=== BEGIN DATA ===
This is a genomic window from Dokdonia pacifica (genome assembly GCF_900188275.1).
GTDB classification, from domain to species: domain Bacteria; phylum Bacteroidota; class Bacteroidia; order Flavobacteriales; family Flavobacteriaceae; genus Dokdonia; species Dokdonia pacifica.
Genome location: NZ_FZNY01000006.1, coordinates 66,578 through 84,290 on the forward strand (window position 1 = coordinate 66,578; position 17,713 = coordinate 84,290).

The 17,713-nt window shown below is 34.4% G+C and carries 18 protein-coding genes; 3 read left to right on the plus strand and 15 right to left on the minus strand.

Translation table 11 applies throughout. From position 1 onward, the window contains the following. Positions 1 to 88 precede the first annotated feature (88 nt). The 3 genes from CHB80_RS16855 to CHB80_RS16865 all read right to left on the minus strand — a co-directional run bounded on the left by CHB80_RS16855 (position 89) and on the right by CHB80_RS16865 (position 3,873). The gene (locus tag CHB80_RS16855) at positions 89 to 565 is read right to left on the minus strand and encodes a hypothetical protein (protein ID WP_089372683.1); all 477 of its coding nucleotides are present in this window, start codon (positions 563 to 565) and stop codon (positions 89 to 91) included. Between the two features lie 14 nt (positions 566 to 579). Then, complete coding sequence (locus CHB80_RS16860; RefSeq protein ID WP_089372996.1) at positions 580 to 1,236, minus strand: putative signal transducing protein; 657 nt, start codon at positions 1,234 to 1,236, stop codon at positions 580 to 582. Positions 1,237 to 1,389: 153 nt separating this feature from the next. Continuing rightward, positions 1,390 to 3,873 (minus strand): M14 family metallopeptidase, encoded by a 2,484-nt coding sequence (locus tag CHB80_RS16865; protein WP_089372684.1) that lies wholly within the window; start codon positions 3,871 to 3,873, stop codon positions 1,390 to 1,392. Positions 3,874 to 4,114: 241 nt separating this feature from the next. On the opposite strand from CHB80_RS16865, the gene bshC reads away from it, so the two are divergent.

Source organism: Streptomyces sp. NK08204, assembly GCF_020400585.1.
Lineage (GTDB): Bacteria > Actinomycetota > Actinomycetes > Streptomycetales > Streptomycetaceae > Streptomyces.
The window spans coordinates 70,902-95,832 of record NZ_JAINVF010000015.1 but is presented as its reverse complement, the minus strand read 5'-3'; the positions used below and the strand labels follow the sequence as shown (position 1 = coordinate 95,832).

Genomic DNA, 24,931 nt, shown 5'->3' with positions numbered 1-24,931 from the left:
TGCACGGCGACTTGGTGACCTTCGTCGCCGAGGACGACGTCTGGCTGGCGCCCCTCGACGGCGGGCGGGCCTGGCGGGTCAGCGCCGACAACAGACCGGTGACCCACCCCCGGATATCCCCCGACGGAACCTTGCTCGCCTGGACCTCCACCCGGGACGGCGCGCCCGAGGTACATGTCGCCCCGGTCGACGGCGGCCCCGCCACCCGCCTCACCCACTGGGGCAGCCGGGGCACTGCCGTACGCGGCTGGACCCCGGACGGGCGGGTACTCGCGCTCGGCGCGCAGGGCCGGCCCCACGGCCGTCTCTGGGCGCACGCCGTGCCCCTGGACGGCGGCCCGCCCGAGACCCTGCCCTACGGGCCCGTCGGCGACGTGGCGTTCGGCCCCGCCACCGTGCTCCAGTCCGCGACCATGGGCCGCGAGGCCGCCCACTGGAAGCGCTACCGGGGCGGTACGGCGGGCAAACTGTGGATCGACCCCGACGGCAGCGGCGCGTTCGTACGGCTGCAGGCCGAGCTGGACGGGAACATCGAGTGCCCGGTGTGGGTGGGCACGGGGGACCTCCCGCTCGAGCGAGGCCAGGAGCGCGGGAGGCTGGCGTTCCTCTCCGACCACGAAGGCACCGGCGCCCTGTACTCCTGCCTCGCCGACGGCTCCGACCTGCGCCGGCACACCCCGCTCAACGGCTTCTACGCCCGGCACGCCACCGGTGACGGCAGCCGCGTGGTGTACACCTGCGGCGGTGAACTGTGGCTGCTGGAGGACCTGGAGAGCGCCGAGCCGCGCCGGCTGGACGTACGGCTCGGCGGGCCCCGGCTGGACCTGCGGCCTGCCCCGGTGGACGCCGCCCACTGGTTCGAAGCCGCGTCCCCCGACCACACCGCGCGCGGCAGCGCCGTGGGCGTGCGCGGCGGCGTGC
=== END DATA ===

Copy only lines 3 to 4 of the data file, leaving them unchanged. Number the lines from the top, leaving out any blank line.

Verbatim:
Genome location: NZ_FZNY01000006.1, coordinates 66,578 through 84,290 on the forward strand (window position 1 = coordinate 66,578; position 17,713 = coordinate 84,290).

The 17,713-nt window shown below is 34.4% G+C and carries 18 protein-coding genes; 3 read left to right on the plus strand and 15 right to left on the minus strand.